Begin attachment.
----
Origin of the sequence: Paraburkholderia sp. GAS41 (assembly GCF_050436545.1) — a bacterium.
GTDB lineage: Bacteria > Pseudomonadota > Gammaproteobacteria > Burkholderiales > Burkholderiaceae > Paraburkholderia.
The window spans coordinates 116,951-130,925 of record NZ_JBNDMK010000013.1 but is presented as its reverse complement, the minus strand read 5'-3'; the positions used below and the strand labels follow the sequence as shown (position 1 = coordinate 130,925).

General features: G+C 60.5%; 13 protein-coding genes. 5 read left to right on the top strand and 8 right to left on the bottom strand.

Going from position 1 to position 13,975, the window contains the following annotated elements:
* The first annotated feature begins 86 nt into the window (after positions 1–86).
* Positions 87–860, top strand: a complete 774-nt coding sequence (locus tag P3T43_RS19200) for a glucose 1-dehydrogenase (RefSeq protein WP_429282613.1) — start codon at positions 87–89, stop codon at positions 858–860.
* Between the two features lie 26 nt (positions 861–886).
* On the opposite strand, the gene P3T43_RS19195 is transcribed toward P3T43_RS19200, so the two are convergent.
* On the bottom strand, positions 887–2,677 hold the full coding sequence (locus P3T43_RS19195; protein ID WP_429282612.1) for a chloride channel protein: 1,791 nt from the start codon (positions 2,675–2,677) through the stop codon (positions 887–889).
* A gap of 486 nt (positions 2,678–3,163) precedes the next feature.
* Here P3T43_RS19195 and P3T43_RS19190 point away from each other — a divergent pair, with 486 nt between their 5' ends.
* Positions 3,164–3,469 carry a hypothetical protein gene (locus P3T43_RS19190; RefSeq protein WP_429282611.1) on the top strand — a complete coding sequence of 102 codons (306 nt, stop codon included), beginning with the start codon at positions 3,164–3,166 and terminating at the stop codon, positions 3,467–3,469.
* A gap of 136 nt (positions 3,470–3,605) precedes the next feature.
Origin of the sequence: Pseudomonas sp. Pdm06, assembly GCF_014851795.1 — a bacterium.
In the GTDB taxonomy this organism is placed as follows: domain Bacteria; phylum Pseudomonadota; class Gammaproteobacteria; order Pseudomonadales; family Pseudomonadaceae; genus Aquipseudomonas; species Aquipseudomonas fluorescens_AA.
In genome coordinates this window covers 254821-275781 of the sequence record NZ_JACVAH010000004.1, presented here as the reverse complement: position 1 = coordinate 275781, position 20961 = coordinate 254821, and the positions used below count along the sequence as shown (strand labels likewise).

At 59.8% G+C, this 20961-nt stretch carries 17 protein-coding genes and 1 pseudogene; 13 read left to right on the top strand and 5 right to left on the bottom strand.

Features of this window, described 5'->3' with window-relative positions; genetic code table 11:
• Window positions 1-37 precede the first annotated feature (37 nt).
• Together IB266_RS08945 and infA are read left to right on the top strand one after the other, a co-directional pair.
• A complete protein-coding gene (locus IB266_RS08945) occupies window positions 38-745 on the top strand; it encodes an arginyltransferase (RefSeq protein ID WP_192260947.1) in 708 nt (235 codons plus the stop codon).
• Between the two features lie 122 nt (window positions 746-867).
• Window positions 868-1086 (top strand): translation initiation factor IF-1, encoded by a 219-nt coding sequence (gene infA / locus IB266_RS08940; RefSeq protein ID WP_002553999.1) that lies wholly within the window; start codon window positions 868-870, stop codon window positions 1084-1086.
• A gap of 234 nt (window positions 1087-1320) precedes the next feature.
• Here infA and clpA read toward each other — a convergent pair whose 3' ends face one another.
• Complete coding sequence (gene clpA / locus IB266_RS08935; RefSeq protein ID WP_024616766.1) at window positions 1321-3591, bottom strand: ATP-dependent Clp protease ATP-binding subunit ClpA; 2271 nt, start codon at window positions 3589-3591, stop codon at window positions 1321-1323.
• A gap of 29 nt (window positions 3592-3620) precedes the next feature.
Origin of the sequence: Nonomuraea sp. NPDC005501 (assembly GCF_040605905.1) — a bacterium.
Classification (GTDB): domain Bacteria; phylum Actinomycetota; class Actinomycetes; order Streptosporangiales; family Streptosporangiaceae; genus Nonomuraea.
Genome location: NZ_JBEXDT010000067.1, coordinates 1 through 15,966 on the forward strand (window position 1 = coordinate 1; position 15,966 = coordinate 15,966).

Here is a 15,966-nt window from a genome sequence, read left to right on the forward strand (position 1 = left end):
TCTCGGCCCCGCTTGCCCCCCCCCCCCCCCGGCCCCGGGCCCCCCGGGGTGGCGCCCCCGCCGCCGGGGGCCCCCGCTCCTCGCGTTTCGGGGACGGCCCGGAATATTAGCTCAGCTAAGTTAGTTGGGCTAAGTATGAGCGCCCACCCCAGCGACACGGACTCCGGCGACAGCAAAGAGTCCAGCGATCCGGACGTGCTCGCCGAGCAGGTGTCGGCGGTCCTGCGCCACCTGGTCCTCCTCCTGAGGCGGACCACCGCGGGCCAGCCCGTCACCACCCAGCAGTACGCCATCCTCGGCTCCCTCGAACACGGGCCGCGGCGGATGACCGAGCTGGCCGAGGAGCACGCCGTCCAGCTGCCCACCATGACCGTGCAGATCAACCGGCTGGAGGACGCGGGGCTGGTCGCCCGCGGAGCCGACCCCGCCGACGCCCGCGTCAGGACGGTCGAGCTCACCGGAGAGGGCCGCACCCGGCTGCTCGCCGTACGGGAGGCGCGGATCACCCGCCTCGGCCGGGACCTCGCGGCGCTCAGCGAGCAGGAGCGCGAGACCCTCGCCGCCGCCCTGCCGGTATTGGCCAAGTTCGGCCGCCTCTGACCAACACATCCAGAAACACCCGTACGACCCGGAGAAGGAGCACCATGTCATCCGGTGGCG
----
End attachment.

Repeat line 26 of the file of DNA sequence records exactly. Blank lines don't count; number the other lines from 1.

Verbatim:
• Here infA and clpA read toward each other — a convergent pair whose 3' ends face one another.